Formalization Problem Thesis Summary

Topics: Unified Modeling Language, Use case, Requirements analysis Pages: 38 (13331 words) Published: April 8, 2013
RIGA TECHNICAL UNIVERSITY Faculty of Computer Science and Information Technology Institute of Applied Computer Systems



Doctoral thesis summary

Scientific adviser, professor J. OSIS

RTU Publishing House Riga 2006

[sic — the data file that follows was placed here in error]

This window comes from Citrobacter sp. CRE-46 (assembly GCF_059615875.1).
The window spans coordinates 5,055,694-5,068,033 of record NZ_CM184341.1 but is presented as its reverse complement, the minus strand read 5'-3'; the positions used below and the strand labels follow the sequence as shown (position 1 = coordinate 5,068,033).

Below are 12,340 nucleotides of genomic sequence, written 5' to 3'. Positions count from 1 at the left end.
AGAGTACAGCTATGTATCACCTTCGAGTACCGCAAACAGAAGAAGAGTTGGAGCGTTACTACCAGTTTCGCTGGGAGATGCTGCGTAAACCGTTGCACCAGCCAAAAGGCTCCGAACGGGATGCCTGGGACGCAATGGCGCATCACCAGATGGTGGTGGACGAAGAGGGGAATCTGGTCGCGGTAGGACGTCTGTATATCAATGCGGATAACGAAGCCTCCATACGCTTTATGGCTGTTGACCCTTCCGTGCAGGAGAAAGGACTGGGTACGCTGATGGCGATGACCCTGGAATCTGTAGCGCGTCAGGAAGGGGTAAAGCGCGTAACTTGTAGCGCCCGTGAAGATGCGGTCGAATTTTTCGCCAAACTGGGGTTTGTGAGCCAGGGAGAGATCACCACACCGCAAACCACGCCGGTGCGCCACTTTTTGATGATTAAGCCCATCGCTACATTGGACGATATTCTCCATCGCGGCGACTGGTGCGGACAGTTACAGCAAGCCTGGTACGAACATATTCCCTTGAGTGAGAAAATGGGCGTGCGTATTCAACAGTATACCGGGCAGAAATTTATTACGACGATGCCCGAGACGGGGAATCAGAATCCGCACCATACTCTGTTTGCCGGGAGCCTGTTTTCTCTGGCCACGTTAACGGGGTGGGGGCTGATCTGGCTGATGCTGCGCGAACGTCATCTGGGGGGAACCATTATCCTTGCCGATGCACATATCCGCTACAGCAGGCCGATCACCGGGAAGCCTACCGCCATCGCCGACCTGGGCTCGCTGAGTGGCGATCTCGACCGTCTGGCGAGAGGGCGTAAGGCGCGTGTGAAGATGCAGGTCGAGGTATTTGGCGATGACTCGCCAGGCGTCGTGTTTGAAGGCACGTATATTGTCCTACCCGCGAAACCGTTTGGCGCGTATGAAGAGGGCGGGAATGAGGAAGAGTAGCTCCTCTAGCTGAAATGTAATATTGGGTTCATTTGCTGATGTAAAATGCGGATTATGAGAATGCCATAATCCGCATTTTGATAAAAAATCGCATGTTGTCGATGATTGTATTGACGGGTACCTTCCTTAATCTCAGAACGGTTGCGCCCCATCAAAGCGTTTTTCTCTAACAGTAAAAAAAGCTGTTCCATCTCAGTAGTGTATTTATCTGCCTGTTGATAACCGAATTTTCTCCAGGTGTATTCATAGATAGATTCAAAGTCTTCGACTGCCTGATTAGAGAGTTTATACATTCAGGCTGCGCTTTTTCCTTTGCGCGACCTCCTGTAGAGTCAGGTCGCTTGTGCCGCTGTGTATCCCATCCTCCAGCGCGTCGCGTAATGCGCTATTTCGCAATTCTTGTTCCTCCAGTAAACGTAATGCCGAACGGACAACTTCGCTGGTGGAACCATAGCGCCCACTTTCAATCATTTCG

One of the primary activities that is very important in software development is problem domain analysis. Software developers' community uses different techniques for identification and specification of problem domain characteristics and requirements for a planned system. It must be mentioned that they are aimed primarily at application analysis, while the problem domain is regarded almost as a black box describing a number of aspects of the system. Until now, there is a lack of formal ways to map knowledge about the problem domain into the software development process in those approaches. The above described situation raises a few questions. The first one, which is the most important in my opinion, is a question about a gap between the application and the real world, i.e. what domain is to be modeled first: the domain of today reality ("as is") or the domain of customer expected reality ("to be"). The second question is the separation of concerns in specifications, and the related one is about unambiguous representation of the system in specifications. The main idea is that system requirements are constraints set by real world phenomena not vice versa. This means that if we develop software for some purposes in the real world, we must know how it will affect the world. It has critical importance for mechatronic and embedded systems, where failure costs could be human lives as well as for complex business systems, wherein failures could lead to huge financial losses. Formal mathematical methods could reduce inaccuracies and ambiguities of specifications. However, contrary to informal methods, they usually require additional efforts in study and use. Therefore, most developers of modeling languages try to avoid pure usage of those methods and suggest practice of so called semi-formal modeling languages that are formally described, but do not have any formal mathematical foundations like, for example, Unified Modeling Language (UML). The actuality of the research is related to software development quality and adequacy of the developed product to the environment, where this product will operate. A finished software product that is inadequate to the work environment requires high financial costs for correcting that inadequacy. However, the new architecture for separation of concerns, i.e. the MDA, will benefit only if it provides application model conformity to the problem domain, otherwise it would be just another architecture of the existing ones. The purpose of the given work is introducing more formalism into the problem domain modeling within OMG Model Driven Architecture (MDA). The main idea is to determine the relation between the problem domain (in real world) and its representation in the application domain (in specifications) to be reasonable. This means introducing a more formal definition of consistency between real world phenomena and an application that will work within this whithout introducing complex, hard understandable mathematics. In order to achieve the goal of the given research the following tasks are performed: • Consider solutions of above-described questions, adopted in object-oriented software development such as the MDA, the UML, and use case driven approaches, as well as consider problems that are unsolved by them until this time; • Describe main characteristics of the formal methods chosen to analyze problem domain, and compare their potential for formalization of the system functionality and structure description; • Develop a formal approach that allows achieving the following: a) a formal specification of problem domain...
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